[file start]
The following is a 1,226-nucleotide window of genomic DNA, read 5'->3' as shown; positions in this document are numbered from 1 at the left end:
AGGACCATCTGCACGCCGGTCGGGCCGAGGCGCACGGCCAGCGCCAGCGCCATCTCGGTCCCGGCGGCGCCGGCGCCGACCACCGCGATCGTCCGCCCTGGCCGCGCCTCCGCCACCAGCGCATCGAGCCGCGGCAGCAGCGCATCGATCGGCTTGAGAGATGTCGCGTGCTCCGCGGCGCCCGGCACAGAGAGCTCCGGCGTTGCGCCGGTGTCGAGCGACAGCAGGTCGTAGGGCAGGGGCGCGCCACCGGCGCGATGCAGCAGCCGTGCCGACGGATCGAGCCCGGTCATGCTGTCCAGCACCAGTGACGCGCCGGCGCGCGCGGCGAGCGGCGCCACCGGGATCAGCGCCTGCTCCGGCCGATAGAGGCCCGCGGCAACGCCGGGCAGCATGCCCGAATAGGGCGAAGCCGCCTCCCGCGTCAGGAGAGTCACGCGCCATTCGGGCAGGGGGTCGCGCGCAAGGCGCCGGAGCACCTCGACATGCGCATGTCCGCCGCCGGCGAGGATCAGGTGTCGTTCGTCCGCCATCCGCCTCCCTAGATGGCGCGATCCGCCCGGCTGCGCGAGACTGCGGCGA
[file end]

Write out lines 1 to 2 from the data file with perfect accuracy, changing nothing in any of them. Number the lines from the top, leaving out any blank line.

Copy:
The following is a 1,226-nucleotide window of genomic DNA, read 5'->3' as shown; positions in this document are numbered from 1 at the left end:
AGGACCATCTGCACGCCGGTCGGGCCGAGGCGCACGGCCAGCGCCAGCGCCATCTCGGTCCCGGCGGCGCCGGCGCCGACCACCGCGATCGTCCGCCCTGGCCGCGCCTCCGCCACCAGCGCATCGAGCCGCGGCAGCAGCGCATCGATCGGCTTGAGAGATGTCGCGTGCTCCGCGGCGCCCGGCACAGAGAGCTCCGGCGTTGCGCCGGTGTCGAGCGACAGCAGGTCGTAGGGCAGGGGCGCGCCACCGGCGCGATGCAGCAGCCGTGCCGACGGATCGAGCCCGGTCATGCTGTCCAGCACCAGTGACGCGCCGGCGCGCGCGGCGAGCGGCGCCACCGGGATCAGCGCCTGCTCCGGCCGATAGAGGCCCGCGGCAACGCCGGGCAGCATGCCCGAATAGGGCGAAGCCGCCTCCCGCGTCAGGAGAGTCACGCGCCATTCGGGCAGGGGGTCGCGCGCAAGGCGCCGGAGCACCTCGACATGCGCATGTCCGCCGCCGGCGAGGATCAGGTGTCGTTCGTCCGCCATCCGCCTCCCTAGATGGCGCGATCCGCCCGGCTGCGCGAGACTGCGGCGA